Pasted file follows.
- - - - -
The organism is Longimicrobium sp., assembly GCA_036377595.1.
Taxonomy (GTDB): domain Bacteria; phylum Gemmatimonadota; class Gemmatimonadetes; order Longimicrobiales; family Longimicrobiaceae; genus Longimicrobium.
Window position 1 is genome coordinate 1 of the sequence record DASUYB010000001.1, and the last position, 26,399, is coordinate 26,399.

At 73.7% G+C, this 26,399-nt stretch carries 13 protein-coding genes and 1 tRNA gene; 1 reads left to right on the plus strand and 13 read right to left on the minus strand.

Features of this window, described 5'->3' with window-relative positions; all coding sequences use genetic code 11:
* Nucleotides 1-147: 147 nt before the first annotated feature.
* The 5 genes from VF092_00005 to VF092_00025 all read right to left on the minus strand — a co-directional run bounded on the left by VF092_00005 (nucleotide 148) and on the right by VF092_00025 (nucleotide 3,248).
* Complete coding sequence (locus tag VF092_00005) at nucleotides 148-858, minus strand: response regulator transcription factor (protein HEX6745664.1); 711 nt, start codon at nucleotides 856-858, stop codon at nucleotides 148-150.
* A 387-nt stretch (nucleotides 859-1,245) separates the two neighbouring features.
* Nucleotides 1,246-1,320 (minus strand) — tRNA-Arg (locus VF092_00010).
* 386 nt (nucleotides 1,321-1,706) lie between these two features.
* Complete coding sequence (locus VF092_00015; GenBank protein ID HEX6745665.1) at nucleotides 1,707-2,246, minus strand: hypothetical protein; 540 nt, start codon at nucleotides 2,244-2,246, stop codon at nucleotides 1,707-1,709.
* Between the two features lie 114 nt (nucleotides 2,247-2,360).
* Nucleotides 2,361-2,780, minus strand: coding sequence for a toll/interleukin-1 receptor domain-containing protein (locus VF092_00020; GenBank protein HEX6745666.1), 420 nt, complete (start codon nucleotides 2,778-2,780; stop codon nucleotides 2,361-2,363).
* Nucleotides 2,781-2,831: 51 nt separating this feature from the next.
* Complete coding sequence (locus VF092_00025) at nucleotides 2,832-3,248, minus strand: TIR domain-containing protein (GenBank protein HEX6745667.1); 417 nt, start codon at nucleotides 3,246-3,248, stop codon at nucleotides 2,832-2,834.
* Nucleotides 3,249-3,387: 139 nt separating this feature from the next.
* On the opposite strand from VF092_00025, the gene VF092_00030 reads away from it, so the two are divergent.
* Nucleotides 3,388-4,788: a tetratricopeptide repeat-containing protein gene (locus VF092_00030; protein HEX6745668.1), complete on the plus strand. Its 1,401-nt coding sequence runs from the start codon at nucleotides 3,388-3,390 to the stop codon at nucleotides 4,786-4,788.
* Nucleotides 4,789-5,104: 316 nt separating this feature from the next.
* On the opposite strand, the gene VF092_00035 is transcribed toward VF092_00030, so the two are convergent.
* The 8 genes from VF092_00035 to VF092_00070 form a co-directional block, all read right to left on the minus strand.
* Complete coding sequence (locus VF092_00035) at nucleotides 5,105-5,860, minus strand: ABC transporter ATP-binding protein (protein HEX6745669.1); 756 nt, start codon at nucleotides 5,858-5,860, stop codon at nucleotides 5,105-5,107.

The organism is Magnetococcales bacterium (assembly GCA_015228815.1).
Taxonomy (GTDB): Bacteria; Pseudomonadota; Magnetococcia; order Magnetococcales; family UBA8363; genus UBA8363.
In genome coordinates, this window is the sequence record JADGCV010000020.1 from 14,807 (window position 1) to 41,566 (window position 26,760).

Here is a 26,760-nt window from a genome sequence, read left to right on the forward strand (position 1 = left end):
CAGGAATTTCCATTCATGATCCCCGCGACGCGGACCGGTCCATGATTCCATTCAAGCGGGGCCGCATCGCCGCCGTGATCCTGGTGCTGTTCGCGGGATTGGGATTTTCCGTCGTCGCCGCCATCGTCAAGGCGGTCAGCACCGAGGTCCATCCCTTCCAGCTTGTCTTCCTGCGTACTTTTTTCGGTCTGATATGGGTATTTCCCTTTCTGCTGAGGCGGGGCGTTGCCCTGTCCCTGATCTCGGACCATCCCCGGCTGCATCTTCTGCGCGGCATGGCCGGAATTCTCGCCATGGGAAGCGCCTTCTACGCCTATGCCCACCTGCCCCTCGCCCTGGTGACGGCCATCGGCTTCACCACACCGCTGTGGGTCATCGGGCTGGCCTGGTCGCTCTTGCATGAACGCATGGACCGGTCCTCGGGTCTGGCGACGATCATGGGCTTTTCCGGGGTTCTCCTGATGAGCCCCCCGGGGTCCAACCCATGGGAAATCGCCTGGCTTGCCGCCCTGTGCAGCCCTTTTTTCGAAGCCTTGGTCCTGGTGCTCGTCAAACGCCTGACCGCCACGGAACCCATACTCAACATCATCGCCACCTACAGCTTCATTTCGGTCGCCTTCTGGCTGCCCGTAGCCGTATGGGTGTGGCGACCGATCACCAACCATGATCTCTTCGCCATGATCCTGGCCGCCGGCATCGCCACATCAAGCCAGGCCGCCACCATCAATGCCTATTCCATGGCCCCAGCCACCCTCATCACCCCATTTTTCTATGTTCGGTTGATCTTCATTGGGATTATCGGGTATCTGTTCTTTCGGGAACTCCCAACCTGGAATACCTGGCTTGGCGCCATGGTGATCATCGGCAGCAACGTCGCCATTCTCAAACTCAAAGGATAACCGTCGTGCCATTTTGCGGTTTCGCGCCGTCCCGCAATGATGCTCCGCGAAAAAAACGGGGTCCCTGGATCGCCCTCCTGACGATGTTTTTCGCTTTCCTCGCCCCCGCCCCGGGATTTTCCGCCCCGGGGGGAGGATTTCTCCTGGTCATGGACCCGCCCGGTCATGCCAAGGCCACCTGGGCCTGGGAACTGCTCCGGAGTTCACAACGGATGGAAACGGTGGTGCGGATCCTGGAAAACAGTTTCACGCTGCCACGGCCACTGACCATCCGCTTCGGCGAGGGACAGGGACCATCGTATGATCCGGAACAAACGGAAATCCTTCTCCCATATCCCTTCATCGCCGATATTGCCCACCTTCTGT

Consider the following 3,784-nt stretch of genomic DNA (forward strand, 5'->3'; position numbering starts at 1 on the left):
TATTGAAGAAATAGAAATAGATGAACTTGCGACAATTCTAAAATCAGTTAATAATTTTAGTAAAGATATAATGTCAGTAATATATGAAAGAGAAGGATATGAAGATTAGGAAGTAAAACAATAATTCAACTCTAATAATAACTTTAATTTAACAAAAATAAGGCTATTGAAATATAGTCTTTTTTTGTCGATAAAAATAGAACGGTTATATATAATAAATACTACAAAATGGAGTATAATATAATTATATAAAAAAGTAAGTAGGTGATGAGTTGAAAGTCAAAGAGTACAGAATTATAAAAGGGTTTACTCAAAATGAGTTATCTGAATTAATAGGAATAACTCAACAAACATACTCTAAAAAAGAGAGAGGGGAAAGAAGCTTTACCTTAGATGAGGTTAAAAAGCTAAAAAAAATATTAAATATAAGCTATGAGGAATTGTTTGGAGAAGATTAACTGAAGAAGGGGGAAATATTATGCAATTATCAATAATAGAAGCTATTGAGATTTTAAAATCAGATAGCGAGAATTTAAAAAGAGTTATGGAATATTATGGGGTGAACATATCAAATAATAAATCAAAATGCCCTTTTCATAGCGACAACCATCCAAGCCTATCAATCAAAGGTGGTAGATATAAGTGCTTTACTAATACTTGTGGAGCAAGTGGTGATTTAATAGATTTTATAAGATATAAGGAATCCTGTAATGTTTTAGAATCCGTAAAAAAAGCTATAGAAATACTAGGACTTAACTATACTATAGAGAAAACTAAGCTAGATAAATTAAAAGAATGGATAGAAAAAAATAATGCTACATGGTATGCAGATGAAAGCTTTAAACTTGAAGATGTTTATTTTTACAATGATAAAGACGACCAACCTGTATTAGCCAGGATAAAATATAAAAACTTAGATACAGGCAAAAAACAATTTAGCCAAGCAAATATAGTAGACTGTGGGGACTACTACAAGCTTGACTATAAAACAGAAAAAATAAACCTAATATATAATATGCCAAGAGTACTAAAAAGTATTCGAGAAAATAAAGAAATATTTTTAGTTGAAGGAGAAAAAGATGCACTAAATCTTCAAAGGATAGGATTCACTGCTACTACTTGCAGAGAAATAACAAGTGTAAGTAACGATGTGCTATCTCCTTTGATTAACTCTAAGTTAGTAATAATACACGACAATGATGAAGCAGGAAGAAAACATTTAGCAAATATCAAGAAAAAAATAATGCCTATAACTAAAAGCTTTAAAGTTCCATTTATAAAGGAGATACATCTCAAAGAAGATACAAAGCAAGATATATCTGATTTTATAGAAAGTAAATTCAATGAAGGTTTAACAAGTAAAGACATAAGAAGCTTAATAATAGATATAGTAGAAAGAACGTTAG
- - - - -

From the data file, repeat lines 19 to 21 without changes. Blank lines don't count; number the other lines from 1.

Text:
* Nucleotides 3,388-4,788: a tetratricopeptide repeat-containing protein gene (locus VF092_00030; protein HEX6745668.1), complete on the plus strand. Its 1,401-nt coding sequence runs from the start codon at nucleotides 3,388-3,390 to the stop codon at nucleotides 4,786-4,788.
* Nucleotides 4,789-5,104: 316 nt separating this feature from the next.
* On the opposite strand, the gene VF092_00035 is transcribed toward VF092_00030, so the two are convergent.